Truth Commission: Study Commission for the Overcoming of the Consequences of the SED Dictatorship in the Process of German Unity
Duration: 1995 - 1998
Charter: Act No. 13/1535
Commissioners: 36
Report: Public report

 

Truth Commission: Study Commission for the Overcoming of the Consequences of the SED Dictatorship in the Process of German Unity (Enquete-Kommission "Überwindung der Folgen der SED-Diktatur im Prozess der Deutschen Einheit”): 1995-1998.

Dates of Operation: July 1995 - June 1998 (3 years)

Background: The 1995-1998 German study commission was the second parliamentary commission to report on the consequences of the dictatorship of the Socialist Unity Party of Germany (Sozialistische Einheitspartei Deutschlands, SED) after the first study commission completed its work in 1994. The first SED study commission could not report on all aspects of communist rule in East Germany from 1949 to 1989, and therefore members of parliament set up a successor commission to complete the work.

Charter:  Act No. 13/1535 (PDF-174KB), June 22, 1995

Mandate: The Study Commission for the Overcoming of the Consequences of the SED Dictatorship in the Process of German Unity was set up to investigate the practices of the East German government between 1945 and the fall of the SED regime in 1989, document human rights abuses that occurred during that time, and assess the politico-historic, economic, ideological, and societal factors of the dictatorship as well as the misuse of environmental resources. These were the same tasks given to the first commission as well, but it was determined that more time was needed to complete the work.

Commissioners and Structure: The study commission was comprised of thirty-six members of parliament, divided into nine thematic working groups. The commission was headed by East German Parliamentarian and human rights activist Rainer Eppelmann. The members were selected by the parliament.

Report: The second SED study commission published a 14 volume final report with more than 15,000 pages as well as an intermediary report on the establishment of a permanent foundation. The intermediary report was released on October 8, 1997 and the final report was presented to the parliament on June 10, 1998. Nomos/Suhrkamp published he commission’s report in hard copy (see sources).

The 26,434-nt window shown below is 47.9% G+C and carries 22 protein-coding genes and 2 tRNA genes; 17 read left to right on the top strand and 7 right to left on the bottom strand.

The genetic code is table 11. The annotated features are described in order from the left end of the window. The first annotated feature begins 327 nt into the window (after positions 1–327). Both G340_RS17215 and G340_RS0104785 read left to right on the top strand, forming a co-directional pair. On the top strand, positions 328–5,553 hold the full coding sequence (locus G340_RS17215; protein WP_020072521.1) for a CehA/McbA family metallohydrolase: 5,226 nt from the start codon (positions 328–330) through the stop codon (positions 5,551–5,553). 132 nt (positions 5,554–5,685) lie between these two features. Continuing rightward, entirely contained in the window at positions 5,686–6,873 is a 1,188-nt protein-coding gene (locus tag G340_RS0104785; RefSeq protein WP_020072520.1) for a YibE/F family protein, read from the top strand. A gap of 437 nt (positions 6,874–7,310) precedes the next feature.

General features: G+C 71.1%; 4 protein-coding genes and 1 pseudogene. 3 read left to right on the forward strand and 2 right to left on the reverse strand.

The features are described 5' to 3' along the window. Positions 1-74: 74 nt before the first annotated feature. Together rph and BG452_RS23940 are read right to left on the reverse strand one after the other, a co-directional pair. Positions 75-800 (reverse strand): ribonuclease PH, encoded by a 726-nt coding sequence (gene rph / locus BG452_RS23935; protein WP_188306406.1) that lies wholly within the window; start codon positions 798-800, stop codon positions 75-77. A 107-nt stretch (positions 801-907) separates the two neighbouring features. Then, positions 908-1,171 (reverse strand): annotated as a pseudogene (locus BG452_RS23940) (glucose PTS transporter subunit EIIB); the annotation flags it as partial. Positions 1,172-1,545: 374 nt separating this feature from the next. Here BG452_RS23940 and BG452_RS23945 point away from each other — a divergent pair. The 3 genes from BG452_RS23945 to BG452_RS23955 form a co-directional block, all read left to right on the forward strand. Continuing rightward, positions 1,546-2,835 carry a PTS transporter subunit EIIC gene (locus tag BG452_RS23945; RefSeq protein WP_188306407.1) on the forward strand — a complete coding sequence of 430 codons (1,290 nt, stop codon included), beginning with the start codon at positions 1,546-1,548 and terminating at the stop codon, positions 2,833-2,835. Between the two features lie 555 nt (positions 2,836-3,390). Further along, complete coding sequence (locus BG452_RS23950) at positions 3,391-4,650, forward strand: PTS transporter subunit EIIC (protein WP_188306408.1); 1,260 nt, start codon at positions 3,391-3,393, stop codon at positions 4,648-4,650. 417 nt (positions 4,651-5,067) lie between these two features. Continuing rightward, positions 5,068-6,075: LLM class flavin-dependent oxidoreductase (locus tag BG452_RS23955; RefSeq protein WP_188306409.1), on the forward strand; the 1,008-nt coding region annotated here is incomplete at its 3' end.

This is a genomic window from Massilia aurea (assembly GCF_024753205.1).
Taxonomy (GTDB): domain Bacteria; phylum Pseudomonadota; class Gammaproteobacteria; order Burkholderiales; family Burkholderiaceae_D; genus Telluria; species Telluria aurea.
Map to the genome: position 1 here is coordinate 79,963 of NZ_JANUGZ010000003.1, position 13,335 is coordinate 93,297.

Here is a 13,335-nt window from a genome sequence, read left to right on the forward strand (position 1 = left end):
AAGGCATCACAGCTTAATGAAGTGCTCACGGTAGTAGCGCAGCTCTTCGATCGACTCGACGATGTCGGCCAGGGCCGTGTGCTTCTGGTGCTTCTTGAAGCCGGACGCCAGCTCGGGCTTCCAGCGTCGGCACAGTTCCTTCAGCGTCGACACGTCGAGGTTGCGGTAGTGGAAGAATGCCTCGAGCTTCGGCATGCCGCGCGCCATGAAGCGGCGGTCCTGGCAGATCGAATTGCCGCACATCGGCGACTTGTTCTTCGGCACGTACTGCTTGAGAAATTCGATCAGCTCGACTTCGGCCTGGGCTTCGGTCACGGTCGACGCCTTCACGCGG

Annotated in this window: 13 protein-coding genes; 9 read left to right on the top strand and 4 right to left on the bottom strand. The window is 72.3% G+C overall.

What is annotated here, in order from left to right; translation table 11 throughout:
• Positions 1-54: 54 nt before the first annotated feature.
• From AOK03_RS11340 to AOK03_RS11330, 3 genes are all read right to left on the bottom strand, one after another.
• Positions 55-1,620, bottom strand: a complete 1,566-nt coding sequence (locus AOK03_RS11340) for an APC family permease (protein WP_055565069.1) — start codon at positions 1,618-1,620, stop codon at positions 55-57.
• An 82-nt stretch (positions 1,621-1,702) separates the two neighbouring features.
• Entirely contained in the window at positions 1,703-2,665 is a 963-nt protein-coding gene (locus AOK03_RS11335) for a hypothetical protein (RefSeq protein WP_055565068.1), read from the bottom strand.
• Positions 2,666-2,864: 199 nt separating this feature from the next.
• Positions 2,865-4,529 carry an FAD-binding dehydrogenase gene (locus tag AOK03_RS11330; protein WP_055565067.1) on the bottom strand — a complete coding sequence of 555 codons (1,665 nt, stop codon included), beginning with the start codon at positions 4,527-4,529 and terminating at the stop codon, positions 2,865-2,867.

Findings:

Conclusions

  • The final report analyzed the structural conditions and perspectives of the reunited German Republic to overcome the repressive past of the SED dictatorship. The volumes focused on economic, social and environmental policies as well as education, science, culture and daily life in East Germany.
  • In contrast to the first study commission’s report, the second commission’s report focused on everyday aspects of repression, such as blanket discrimination against women and the severe restrictions on consumption of goods, as opposed to more violent atrocities.

Recommendations

  • The commission recommended the use of national holidays, memorials, documentation centers, and the mapping of government buildings used by SED institutions to educate the public about past abuses.
  • The intermediary report recommended the establishment of a permanent independent foundation to promote and support projects focusing on investigations of the communist past, preserve archives and provide psychological and legal assistance for victims of political persecution.

Subsequent Developments:

Reparations

  • The Bundestag (German Parliament) approved the establishment of the suggested government foundation devoted to the examination and reappraisal of the Communist dictatorship in East Germany (Stiftung zur Aufarbeitung der SED-Diktatur) on June 5, 1998.
  • In June 2000, the Berlin House of Representatives approved a law to establish a memorial at a former detention facility in Berlin-Hohenschönhausen. A foundation was mandated to investigate the history of the facility between 1945 and 1989 and inform the public about acts that took place there and their consequences.
  • On August 21, 2007, the German Bundestag adopted a law providing for further reparations for former political prisoners during the SED dictatorship. The Stiftung zur Aufarbeitung der SED-Diktatur participated in the drafting of the law and is pursuing efforts to expand the existing reparations programs to other victims groups; such as those whose health was impaired or those who were persecuted as students. The foundation also provides psychological and legal assistance for victims of political persecution.